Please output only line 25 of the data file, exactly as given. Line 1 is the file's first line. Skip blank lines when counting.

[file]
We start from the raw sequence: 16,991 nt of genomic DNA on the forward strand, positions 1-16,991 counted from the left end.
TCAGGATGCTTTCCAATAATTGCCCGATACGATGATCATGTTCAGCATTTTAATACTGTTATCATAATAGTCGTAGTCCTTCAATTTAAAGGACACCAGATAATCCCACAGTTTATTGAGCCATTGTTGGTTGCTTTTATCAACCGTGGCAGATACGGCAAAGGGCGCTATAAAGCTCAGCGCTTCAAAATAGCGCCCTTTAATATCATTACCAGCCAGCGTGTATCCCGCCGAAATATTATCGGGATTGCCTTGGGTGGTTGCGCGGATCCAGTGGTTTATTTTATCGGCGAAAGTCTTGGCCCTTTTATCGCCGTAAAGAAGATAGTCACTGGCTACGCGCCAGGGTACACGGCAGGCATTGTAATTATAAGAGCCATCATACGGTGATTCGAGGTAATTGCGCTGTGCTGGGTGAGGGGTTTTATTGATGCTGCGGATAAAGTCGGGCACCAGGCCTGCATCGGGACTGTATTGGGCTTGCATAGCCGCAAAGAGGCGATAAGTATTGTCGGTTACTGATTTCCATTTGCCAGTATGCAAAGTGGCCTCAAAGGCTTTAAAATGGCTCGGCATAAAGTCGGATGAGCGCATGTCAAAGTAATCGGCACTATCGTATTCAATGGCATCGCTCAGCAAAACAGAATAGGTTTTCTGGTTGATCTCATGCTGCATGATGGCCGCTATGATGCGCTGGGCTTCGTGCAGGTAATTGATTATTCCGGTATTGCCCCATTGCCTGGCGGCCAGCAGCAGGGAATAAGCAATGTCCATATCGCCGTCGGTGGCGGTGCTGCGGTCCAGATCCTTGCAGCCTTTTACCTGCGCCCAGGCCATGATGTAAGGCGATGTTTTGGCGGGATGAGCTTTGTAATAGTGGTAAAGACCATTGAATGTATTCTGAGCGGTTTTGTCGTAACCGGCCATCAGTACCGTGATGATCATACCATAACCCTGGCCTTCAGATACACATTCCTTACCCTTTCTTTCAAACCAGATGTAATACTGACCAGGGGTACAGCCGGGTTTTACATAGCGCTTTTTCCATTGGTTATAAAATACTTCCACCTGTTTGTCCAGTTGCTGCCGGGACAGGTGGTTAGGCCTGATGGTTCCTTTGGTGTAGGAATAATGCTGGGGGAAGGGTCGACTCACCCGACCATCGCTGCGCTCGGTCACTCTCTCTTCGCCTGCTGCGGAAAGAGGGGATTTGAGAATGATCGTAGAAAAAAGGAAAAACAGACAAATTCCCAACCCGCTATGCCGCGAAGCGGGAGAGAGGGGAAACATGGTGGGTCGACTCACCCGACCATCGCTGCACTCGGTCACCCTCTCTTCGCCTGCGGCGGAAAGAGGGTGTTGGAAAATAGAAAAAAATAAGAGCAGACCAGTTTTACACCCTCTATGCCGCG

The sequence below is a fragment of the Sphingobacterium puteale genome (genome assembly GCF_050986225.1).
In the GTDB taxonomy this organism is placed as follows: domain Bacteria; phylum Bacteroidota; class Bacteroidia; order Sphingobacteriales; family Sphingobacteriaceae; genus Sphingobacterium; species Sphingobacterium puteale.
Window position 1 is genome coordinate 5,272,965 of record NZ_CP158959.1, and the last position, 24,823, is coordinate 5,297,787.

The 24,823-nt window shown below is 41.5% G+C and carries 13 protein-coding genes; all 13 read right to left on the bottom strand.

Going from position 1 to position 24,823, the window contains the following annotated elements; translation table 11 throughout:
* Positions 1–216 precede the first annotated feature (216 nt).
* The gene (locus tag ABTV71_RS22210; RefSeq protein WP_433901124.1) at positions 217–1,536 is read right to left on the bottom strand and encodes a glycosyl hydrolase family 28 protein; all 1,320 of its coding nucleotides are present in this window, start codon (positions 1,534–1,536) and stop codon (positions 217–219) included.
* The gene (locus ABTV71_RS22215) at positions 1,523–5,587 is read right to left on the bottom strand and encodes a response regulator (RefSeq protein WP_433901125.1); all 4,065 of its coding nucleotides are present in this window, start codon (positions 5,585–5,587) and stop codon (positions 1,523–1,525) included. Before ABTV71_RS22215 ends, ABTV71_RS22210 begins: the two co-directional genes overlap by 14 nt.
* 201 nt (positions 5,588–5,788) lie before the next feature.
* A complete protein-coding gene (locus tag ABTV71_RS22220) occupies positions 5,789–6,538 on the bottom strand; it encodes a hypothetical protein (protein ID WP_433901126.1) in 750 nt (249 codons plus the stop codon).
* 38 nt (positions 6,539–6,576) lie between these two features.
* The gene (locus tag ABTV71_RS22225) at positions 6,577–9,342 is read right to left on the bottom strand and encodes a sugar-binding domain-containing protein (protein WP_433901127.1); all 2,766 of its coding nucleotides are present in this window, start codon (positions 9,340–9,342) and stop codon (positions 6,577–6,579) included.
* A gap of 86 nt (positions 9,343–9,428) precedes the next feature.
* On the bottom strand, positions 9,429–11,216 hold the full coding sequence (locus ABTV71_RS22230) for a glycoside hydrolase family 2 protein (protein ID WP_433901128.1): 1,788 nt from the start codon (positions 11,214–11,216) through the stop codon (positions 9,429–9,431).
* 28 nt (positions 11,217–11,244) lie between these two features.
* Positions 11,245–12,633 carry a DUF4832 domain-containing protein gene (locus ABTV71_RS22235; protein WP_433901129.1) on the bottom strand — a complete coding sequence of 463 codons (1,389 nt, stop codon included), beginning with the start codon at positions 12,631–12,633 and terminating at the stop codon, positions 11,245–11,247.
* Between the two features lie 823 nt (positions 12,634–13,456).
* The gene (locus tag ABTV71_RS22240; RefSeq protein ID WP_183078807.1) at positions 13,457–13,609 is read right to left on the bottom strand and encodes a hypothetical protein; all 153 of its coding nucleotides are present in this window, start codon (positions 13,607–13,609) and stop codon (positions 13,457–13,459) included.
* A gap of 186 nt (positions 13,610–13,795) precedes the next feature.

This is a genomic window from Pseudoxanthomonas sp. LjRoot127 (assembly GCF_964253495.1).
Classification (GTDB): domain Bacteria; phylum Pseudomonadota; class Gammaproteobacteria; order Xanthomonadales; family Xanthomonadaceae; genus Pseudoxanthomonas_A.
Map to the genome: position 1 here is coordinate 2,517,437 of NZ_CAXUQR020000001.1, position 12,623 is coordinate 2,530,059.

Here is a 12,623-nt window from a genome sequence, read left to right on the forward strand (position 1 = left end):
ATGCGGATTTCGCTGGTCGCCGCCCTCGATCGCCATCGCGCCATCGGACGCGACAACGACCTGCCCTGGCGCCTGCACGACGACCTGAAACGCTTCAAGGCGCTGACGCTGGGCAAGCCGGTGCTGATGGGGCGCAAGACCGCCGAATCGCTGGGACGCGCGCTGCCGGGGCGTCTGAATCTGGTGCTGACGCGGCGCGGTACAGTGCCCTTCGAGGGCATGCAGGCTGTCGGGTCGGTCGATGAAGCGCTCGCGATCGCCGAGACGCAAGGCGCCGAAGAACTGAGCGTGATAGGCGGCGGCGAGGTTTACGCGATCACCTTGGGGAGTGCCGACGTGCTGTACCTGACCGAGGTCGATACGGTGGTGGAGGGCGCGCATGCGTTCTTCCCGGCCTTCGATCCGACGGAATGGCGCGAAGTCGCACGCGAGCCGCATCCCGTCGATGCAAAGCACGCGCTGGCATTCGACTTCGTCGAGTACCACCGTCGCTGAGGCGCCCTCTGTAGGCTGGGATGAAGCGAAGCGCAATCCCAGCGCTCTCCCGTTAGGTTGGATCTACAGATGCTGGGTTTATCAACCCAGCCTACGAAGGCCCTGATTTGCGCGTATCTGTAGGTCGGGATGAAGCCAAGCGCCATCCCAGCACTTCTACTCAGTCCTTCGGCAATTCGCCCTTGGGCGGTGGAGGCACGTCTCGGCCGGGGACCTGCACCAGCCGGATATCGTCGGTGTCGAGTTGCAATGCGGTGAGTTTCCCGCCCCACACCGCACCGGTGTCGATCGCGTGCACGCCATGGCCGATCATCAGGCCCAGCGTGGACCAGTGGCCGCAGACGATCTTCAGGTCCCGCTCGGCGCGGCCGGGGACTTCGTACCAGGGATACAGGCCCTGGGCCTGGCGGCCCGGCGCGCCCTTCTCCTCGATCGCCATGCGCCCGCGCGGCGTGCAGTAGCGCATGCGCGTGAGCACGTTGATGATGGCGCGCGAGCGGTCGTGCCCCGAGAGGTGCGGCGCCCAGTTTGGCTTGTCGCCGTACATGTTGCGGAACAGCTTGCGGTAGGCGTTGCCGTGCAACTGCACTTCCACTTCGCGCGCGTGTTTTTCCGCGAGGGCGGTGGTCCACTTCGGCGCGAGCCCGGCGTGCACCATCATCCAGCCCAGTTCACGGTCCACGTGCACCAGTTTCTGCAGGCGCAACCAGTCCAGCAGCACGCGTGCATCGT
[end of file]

Here is a 12,623-nt window from a genome sequence, read left to right on the forward strand (position 1 = left end):